Kyushu Day 3 Preview


You Want To Do What?

The schedulers have given sumo fans many wonderful gifts for Tuesday, and we are eager to enjoy them. It seems that it was decided that day three would be twins day, and so most rikishi are facing their “twin”.  We have two giant men of girth, two youngsters who could push a Volkswagen up a hill without breaking a sweat, a pair of brawlers… Well, you get the idea!

The open questions we have going into day three include: 1. Is Harumafuji going to be able to gamberize and stick in the rotation? 2. How hurt is Aoiyama? 3. How hurt is the perpetually injured Kotoyuki? 4. What is it going to take to get Terunofuji to admit he’s injured and should not be playing kaiju today?

What We Are Watching Day Three

Kotoyuki vs. Myogiryu – Kotoyuki seemed to have injured his ankle on day two, but this guy is almost always hurt in some way. I hope that it was only light damage and he will be fit and ready for battle. He holds an 8-2 career lead over Myogiryu, but this will come down to injuries.

Nishikigi vs. Aminishiki – The only prior time these two faced off was in Juryo, and Nishikigi was the winner. For the first two days Aminishiki has looked very smooth and in control, and Nishikigi is not really showing us amazing sumo yet. So I would give a slight advantage to Uncle Sumo for this one.

Kagayaki vs. Asanoyama – These two are practically the same rikishi, that’s what makes this match so delightful! The primary difference is that Kagayaki gains weight in unfortunate locations, and Asanoyama is such a happy guy he may just laugh about it.

Kaisei vs. Aoiyama – Two rotund giants in a battle of the “Too Big To Flail”. Seriously though, probably a forfeit win for Kaisei as I hear Aoiyama really cranked up his ankle on day two.

Endo vs. Shodai – Ah Shodai, I am going to assume that Endo is going to make you pay for your high and slow tachiai. Endo seems to be bouncing back hard now, and if he can keep himself free of injuries, may be capable of rejoining the joi soon. For Endo fans that would be a welcome return. For Shodai, once he fixes his tachiai he’s going to make his next move higher.

Ichinojo vs. Hokutofuji – Both of these guys are showing some great sumo so far. I do love that they are going to put them head to head and see what happens. Hokutofuji has been quite fast and low so far, but against Ichinojo, it may not matter. Imagine being locked in hand to hand combat with a bridge abutment. Such a situation is going to require unusual tactics.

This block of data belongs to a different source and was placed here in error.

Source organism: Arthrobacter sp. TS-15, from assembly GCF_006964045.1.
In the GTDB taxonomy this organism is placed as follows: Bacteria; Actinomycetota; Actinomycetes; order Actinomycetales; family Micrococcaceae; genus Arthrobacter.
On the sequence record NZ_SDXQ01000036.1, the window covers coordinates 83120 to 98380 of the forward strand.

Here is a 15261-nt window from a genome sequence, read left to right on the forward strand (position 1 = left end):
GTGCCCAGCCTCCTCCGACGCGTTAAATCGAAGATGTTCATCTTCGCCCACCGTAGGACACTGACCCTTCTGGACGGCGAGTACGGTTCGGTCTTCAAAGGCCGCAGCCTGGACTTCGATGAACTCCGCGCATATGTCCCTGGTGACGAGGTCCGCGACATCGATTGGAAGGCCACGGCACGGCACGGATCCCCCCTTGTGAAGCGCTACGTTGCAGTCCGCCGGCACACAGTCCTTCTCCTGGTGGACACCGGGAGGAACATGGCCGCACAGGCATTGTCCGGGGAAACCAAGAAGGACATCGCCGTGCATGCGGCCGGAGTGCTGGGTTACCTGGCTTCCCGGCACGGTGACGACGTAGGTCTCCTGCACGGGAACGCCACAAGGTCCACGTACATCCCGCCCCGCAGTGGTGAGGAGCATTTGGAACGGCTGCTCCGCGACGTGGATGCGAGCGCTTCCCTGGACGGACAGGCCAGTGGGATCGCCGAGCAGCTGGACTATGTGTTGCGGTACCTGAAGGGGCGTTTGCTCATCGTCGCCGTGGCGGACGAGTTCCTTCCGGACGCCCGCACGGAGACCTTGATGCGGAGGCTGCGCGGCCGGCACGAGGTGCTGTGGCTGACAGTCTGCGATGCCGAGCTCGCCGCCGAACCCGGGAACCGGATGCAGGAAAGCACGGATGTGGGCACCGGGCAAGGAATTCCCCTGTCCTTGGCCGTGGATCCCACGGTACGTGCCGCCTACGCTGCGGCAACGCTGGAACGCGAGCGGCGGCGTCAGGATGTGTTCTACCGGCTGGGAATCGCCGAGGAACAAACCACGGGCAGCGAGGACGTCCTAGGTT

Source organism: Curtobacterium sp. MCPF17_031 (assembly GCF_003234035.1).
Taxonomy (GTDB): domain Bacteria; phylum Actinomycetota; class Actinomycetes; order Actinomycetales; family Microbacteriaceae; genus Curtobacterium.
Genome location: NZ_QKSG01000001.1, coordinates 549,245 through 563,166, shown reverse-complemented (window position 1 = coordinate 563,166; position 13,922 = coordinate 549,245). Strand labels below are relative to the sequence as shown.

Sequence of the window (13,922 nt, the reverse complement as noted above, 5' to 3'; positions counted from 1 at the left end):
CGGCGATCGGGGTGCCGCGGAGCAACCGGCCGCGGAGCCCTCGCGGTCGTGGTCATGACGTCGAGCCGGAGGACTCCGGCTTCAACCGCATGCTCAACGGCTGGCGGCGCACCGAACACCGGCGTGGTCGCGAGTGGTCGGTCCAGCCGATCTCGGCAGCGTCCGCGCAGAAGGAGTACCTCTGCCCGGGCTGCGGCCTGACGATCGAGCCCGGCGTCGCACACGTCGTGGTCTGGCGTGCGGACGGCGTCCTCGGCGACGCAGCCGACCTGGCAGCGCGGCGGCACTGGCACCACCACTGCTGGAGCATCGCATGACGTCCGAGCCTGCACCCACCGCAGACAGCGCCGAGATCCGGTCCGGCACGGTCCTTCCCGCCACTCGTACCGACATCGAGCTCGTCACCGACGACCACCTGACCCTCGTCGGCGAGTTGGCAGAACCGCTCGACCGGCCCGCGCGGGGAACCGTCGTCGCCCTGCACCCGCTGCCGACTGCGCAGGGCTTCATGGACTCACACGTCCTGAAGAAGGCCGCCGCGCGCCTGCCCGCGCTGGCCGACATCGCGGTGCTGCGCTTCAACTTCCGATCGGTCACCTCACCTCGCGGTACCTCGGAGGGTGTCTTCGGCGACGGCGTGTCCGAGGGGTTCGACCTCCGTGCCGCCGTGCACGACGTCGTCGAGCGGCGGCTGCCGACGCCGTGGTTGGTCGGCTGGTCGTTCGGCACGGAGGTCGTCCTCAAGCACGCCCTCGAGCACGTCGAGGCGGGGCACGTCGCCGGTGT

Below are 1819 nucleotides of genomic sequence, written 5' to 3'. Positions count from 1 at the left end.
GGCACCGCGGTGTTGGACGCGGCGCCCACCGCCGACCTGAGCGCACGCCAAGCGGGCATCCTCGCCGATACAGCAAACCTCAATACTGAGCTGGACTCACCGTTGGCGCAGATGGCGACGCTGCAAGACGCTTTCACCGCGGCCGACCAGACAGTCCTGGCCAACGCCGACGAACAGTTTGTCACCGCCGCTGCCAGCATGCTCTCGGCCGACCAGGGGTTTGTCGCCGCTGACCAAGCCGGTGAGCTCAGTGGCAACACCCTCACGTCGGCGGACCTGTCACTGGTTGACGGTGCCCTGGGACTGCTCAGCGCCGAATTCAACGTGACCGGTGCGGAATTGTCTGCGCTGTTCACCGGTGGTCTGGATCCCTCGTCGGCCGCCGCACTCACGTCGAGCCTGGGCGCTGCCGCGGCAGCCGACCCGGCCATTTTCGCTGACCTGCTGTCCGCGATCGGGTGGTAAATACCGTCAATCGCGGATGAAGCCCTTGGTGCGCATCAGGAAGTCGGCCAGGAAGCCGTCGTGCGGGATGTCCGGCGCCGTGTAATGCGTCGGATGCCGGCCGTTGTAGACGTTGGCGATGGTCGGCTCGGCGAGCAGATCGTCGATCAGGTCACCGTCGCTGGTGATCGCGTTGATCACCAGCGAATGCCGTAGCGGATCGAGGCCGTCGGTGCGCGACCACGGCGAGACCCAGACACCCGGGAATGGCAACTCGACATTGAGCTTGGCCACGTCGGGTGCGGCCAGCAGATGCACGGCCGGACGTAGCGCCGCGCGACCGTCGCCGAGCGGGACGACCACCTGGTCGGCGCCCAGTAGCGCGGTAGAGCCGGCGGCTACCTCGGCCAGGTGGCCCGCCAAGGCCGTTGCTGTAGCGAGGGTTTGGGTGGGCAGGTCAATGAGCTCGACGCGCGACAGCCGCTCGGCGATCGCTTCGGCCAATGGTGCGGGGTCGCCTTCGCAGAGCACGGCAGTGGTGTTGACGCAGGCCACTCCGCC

Shohozan vs. Chiyonokuni – Two sluggers going toe to toe. Chiyonokuni needs to start winning some, but home town boy Shohozan is starting off on a hot streak. My prediction for this fight is fast and painful, with more than one fierce blow to the face.

Mitakeumi vs. Kotoshogiku – Kotoshogiku has had a crappy first set of matches, and he has eaten a good amount of clay in front of his home town fans. Now he faces an injured Mitakeumi, and I am guessing we are going to see some pelvic thrusts of extraordinary magnitude.

Terunofuji vs. Yoshikaze – Terunofuji has no knees left. I fear a replay of the Black Knight scene from Monty Python’s Holy Grail. Much as we love both Terunofuji and Yoshikaze, this bout is going to be unpleasant to watch.

Onosho vs. Takayasu – Oh what wonders! A first time match between a powerful, brutal Ozeki and a potent up-start. I think the advantage here is Takayasu, but I am eager to see what tactics Onosho employs.

Goeido vs. Tochiozan – I am looking for more Geoido 2.0 here, and I would think that Tochiozan is at least considering a henka.

Takakeisho vs. Hakuho – A rematch we have all been waiting for. What kind of lessons will the Boss hand out to upstart Takakeisho today? Or can the angriest of tadpoles take back some dignity from the rikishi who schooled him in Nagoya?

Harumafuji vs. Tamawashi – A big test match for Harumafuji, if he loses again today it’s clear he is too banged up to compete. I know for a fact that Harumafuji would rather this not be the case, so we may finally see him unleash some of his more defensive tricks. But Tamawashi does indeed know how to win against Harumafuji, so both men will fight hard.

Kisenosato vs. Chiyotairyu – Chiyotairyu is now super-sized for your entertainment, and he gets to test a still-questionable Kisenosato. Today should be the day we can tell if Kisenosato is going to be able to go the distance, or if he is still too hurt to practice Yokozuna level sumo.

5 thoughts on “Kyushu Day 3 Preview

  1. While Kagayaki and Asanoyama are similar in size, Kagayaki is a pure pusher-thruster, while Asanoyama is a mawashi man, so it’ll be an interesting contrast in styles.

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  2. Dumb question – what are the really quick matches they have with youngsters before Jonokuchi starts? Are these qualifying matches for next basho? Most of them I saw on Day 3 were really one-sided.

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